This theoretically-guided investigation extended upon an earlier study conducted by CARRS-Q in collaboration with RACQ in 2014. The aim of the research was to assess the effects of the Docudrama program upon students and to understand how these effects are achieved by the program, in particular:
- Determine the effects of the program on students’ reported intentions and willingness to engage in safe behaviours, both as a passenger and as a driver;
- Identify factors which predict and explain young people’s intentions, willingness, and behaviour so as to provide insight into the manner in which the Docudrama program may be functioning to influence them;
- Compare and contrast the effects of the RACQ Docudrama program on students’ intentions, willingness and behaviour in regional areas, to those in metropolitan areas; and
- Determine the extent to which male and female students differ in their responses.
Year 12 students from 6 schools (3 each from metropolitan and regional locations) over a period of 4 months completed self-report surveys, prior to, immediately after and up to 3 months following participation in the program.
Results for intentions to tell a friend who is speeding to slow down revealed:
Significantly greater intention to speak up immediately following the program, with participants from metropolitan schools reporting significantly greater intentions to speak up than those from regional schools.
Results for intentions to tell a friend to stop using their mobile phone while driving revealed:
Intentions were highest immediately after participating in the program and lowest prior to participating in the program.
Results for willingness to speak up, as a passenger, to a driver engaging in each of the “Fatal 5” revealed:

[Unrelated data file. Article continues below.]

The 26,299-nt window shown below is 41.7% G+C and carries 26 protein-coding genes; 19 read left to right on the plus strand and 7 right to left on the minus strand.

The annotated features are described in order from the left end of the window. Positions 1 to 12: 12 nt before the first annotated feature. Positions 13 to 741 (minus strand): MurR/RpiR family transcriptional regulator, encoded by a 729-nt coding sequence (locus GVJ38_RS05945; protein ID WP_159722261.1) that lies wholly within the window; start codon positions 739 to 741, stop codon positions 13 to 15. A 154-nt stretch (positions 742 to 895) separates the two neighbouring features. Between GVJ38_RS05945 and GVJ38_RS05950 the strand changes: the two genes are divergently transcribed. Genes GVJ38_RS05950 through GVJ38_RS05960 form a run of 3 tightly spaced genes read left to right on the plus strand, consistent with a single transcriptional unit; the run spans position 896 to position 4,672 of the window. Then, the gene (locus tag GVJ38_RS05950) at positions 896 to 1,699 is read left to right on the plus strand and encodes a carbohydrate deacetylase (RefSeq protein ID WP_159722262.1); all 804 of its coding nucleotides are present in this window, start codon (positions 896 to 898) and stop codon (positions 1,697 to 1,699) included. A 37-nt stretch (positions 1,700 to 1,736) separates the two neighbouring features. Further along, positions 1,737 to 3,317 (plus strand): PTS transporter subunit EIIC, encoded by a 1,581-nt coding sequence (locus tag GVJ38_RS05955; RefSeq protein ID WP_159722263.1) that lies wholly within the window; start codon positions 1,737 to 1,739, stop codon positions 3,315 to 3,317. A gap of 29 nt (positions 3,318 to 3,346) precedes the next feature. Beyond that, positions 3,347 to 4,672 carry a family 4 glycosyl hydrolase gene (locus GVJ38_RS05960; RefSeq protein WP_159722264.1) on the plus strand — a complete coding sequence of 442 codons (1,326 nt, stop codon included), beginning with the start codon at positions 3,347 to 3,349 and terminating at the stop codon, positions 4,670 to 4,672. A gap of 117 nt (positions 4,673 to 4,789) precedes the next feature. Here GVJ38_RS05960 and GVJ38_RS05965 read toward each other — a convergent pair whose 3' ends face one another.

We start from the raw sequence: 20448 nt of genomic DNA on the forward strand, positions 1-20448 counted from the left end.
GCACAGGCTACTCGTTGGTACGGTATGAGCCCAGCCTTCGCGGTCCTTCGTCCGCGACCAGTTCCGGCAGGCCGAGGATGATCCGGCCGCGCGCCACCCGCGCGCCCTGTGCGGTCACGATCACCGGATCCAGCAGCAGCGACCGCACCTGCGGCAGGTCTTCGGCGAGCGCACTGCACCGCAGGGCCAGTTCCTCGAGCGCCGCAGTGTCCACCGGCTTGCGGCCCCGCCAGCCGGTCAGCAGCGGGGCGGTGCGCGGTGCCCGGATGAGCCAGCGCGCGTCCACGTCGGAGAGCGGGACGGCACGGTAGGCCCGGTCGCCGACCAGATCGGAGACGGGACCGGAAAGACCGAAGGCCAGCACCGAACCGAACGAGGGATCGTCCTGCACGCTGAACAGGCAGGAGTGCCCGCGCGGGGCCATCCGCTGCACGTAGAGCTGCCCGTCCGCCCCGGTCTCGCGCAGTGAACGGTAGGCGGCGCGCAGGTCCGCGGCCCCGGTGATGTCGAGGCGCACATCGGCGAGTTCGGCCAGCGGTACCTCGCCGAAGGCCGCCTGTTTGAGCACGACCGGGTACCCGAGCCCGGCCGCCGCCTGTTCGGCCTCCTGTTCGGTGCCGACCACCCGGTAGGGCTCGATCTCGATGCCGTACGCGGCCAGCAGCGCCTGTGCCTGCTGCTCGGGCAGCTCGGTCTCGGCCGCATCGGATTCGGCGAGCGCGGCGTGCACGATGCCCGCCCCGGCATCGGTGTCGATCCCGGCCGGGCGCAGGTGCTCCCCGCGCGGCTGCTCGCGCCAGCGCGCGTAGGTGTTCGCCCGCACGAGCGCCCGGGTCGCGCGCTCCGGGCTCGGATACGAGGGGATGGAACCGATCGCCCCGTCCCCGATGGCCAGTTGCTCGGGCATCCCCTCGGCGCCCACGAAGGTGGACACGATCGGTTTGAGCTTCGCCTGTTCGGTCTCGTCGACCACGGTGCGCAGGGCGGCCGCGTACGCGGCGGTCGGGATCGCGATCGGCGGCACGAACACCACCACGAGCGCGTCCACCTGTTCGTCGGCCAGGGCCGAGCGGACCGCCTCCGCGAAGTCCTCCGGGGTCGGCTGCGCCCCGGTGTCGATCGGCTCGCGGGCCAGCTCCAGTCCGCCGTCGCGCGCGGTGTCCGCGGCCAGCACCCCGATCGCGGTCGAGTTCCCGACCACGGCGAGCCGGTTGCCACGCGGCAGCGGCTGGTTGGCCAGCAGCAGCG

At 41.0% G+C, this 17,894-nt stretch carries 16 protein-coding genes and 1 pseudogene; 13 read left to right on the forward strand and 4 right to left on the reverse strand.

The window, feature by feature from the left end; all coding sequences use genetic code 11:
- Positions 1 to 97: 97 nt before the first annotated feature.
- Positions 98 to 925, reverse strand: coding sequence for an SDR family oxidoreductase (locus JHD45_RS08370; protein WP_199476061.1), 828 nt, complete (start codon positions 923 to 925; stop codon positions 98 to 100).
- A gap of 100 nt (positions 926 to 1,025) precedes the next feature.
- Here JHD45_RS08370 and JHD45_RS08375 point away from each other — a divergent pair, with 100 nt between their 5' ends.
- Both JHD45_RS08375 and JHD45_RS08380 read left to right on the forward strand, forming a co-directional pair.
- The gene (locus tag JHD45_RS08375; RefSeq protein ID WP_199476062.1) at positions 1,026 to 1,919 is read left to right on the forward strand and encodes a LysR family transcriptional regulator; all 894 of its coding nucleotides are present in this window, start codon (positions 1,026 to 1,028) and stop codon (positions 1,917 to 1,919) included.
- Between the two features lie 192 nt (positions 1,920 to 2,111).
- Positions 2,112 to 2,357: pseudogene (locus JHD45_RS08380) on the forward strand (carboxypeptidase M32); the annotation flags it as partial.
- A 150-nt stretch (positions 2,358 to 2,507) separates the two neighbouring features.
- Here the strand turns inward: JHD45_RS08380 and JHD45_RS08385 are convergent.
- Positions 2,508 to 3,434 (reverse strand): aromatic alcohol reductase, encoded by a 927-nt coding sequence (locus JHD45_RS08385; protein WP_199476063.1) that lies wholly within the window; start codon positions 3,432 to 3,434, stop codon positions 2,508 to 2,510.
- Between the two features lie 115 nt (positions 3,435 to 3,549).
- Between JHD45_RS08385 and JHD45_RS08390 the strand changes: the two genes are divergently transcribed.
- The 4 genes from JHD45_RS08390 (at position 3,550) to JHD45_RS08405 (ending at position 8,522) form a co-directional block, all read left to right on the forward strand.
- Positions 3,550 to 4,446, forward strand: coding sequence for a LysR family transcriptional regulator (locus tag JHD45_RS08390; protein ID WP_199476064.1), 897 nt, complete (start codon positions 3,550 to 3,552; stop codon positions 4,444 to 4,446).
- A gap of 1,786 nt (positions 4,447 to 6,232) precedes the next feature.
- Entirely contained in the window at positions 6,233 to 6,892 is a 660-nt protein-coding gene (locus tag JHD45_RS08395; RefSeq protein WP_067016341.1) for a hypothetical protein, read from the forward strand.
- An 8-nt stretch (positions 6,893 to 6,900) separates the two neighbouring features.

Significantly higher willingness to tell a friend that they were too tired to drive was reported immediately after and 3 months after the program. No other effects were significant.
Results for willingness, as a passenger, to adopt positive strategies revealed:
Willingness to ‘trust your gut instinct and refuse a lift home with a friend if it did not feel right’ and ‘being prepared to stand one’s ground in the interests of keeping yourself safe’, were higher immediately after the program, and those effects were maintained up to 3 months after the program.
Results for willingness to avoid each of the “Fatal 5” behaviours as a driver in the future revealed:
Participants from metropolitan schools were significantly more likely to report willingness to ‘always stick to the speed limit’ than their counterparts at regional schools.
There was no significant difference between the intentions to adopt the program between participants from regional and metropolitan schools. However, both regions reported high intentions of adopting the program’s recommendations in the future. On average, participants reported having applied the recommendations of the program in the 3 months following the program.
Funding / Grants
- RACQ (2017 - 2018)